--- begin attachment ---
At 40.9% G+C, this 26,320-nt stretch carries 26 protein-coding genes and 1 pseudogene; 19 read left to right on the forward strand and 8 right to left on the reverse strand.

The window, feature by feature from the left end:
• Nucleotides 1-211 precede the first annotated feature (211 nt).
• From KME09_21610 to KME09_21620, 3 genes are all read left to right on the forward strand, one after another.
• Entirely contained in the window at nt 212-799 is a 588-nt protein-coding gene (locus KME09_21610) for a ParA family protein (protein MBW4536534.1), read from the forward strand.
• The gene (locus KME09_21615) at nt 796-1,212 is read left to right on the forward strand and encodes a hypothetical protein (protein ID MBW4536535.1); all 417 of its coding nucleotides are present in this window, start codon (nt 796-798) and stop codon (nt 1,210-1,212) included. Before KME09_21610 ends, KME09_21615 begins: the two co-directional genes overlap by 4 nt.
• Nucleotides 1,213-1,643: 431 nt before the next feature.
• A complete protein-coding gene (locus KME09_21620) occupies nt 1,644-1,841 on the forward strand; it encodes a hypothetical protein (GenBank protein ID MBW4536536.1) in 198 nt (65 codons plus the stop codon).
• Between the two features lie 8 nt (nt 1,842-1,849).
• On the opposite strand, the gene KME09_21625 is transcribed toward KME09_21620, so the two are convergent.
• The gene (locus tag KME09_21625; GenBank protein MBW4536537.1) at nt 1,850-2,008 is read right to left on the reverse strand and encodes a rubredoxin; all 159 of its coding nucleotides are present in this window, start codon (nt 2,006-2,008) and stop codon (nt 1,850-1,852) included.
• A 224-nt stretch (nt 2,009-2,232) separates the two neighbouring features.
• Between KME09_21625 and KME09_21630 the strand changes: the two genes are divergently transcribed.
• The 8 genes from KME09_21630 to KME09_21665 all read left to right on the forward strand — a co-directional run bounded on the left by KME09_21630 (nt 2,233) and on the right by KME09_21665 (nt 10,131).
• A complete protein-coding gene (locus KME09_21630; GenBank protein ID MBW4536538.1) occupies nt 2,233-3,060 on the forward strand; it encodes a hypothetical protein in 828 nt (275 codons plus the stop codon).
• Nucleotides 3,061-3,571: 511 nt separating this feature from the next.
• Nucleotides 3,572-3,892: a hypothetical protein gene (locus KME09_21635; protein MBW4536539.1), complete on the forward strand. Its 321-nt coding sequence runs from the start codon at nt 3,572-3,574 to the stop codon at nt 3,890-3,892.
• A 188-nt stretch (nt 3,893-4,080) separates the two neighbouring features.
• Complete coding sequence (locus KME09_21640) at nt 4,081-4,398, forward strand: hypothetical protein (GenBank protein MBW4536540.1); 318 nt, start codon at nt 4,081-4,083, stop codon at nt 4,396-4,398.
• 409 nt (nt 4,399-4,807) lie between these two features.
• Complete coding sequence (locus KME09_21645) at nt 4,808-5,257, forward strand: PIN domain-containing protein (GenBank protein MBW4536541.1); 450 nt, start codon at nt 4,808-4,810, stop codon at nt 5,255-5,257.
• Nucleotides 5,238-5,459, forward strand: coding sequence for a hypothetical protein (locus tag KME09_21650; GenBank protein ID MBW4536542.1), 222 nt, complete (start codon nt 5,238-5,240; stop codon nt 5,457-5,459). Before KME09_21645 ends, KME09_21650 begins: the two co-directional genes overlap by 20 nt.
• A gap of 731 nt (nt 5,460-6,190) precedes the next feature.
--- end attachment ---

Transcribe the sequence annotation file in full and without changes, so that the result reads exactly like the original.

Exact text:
At 40.9% G+C, this 26,320-nt stretch carries 26 protein-coding genes and 1 pseudogene; 19 read left to right on the forward strand and 8 right to left on the reverse strand.

The window, feature by feature from the left end:
• Nucleotides 1-211 precede the first annotated feature (211 nt).
• From KME09_21610 to KME09_21620, 3 genes are all read left to right on the forward strand, one after another.
• Entirely contained in the window at nt 212-799 is a 588-nt protein-coding gene (locus KME09_21610) for a ParA family protein (protein MBW4536534.1), read from the forward strand.
• The gene (locus KME09_21615) at nt 796-1,212 is read left to right on the forward strand and encodes a hypothetical protein (protein ID MBW4536535.1); all 417 of its coding nucleotides are present in this window, start codon (nt 796-798) and stop codon (nt 1,210-1,212) included. Before KME09_21610 ends, KME09_21615 begins: the two co-directional genes overlap by 4 nt.
• Nucleotides 1,213-1,643: 431 nt before the next feature.
• A complete protein-coding gene (locus KME09_21620) occupies nt 1,644-1,841 on the forward strand; it encodes a hypothetical protein (GenBank protein ID MBW4536536.1) in 198 nt (65 codons plus the stop codon).
• Between the two features lie 8 nt (nt 1,842-1,849).
• On the opposite strand, the gene KME09_21625 is transcribed toward KME09_21620, so the two are convergent.
• The gene (locus tag KME09_21625; GenBank protein MBW4536537.1) at nt 1,850-2,008 is read right to left on the reverse strand and encodes a rubredoxin; all 159 of its coding nucleotides are present in this window, start codon (nt 2,006-2,008) and stop codon (nt 1,850-1,852) included.
• A 224-nt stretch (nt 2,009-2,232) separates the two neighbouring features.
• Between KME09_21625 and KME09_21630 the strand changes: the two genes are divergently transcribed.
• The 8 genes from KME09_21630 to KME09_21665 all read left to right on the forward strand — a co-directional run bounded on the left by KME09_21630 (nt 2,233) and on the right by KME09_21665 (nt 10,131).
• A complete protein-coding gene (locus KME09_21630; GenBank protein ID MBW4536538.1) occupies nt 2,233-3,060 on the forward strand; it encodes a hypothetical protein in 828 nt (275 codons plus the stop codon).
• Nucleotides 3,061-3,571: 511 nt separating this feature from the next.
• Nucleotides 3,572-3,892: a hypothetical protein gene (locus KME09_21635; protein MBW4536539.1), complete on the forward strand. Its 321-nt coding sequence runs from the start codon at nt 3,572-3,574 to the stop codon at nt 3,890-3,892.
• A 188-nt stretch (nt 3,893-4,080) separates the two neighbouring features.
• Complete coding sequence (locus KME09_21640) at nt 4,081-4,398, forward strand: hypothetical protein (GenBank protein MBW4536540.1); 318 nt, start codon at nt 4,081-4,083, stop codon at nt 4,396-4,398.
• 409 nt (nt 4,399-4,807) lie between these two features.
• Complete coding sequence (locus KME09_21645) at nt 4,808-5,257, forward strand: PIN domain-containing protein (GenBank protein MBW4536541.1); 450 nt, start codon at nt 4,808-4,810, stop codon at nt 5,255-5,257.
• Nucleotides 5,238-5,459, forward strand: coding sequence for a hypothetical protein (locus tag KME09_21650; GenBank protein ID MBW4536542.1), 222 nt, complete (start codon nt 5,238-5,240; stop codon nt 5,457-5,459). Before KME09_21645 ends, KME09_21650 begins: the two co-directional genes overlap by 20 nt.
• A gap of 731 nt (nt 5,460-6,190) precedes the next feature.